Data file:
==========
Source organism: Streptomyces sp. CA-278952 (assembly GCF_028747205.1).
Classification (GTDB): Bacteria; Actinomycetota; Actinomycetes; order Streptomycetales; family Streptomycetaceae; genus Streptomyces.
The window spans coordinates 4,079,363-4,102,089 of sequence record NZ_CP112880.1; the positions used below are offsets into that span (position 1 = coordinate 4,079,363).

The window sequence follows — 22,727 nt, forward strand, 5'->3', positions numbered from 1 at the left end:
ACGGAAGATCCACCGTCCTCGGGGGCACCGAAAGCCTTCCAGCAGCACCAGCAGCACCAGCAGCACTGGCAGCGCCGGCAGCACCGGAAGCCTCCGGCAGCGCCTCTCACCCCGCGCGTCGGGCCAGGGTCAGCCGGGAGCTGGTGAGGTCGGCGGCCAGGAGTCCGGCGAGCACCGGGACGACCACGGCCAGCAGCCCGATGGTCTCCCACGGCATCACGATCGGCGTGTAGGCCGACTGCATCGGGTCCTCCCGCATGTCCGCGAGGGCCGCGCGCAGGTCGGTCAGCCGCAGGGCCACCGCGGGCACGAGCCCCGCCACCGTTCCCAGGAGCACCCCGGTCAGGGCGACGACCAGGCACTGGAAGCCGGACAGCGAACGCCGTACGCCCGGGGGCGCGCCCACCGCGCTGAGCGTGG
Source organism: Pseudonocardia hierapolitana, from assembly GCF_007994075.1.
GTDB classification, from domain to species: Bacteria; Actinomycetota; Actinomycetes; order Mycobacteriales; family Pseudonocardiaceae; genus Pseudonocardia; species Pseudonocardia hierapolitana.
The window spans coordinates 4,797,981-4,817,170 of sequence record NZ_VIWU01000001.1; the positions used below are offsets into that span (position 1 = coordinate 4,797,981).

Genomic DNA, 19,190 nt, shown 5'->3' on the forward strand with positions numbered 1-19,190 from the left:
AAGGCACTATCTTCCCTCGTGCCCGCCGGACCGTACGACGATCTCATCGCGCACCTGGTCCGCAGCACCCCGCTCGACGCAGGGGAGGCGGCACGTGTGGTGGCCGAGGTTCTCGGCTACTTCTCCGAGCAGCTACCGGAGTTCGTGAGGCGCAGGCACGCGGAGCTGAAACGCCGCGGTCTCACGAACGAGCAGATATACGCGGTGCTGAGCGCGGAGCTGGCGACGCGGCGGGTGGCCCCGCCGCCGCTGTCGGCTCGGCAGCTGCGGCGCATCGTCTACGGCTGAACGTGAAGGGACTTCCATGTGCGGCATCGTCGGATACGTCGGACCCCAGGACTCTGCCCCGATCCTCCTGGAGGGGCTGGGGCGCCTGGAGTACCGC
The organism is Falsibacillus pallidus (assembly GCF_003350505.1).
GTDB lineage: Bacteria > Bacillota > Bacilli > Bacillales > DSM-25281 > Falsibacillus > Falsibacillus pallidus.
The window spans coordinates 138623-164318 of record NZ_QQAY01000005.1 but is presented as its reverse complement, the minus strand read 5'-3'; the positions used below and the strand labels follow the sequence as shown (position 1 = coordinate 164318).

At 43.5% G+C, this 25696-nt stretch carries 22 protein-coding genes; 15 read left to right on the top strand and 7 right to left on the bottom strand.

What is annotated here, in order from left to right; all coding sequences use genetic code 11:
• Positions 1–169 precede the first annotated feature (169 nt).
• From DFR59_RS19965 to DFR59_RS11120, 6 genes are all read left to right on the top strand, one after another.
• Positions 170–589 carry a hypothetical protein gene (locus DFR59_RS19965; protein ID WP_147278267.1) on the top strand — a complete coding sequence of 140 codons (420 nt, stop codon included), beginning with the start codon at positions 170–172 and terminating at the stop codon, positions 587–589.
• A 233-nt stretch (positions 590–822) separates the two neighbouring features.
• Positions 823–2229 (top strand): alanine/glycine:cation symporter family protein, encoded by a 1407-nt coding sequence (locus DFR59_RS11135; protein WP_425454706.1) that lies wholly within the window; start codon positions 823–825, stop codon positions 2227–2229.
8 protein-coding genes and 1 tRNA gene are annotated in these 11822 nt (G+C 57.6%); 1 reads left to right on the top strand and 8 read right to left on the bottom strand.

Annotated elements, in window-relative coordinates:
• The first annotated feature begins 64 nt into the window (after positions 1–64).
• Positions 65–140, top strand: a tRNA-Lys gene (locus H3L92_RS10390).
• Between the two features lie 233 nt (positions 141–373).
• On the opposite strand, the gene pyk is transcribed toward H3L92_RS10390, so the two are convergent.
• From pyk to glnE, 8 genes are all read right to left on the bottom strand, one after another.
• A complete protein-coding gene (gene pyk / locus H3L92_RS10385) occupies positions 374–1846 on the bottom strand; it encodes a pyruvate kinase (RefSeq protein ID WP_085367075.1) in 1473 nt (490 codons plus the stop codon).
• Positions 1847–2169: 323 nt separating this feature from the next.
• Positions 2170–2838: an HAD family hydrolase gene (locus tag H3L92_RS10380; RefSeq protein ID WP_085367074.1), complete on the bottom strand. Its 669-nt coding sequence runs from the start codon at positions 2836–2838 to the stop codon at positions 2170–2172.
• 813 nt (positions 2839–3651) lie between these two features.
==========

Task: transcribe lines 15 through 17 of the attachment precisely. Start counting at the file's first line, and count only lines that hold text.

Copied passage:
What is annotated here, in order from left to right; all coding sequences use genetic code 11:
• Positions 1–169 precede the first annotated feature (169 nt).
• From DFR59_RS19965 to DFR59_RS11120, 6 genes are all read left to right on the top strand, one after another.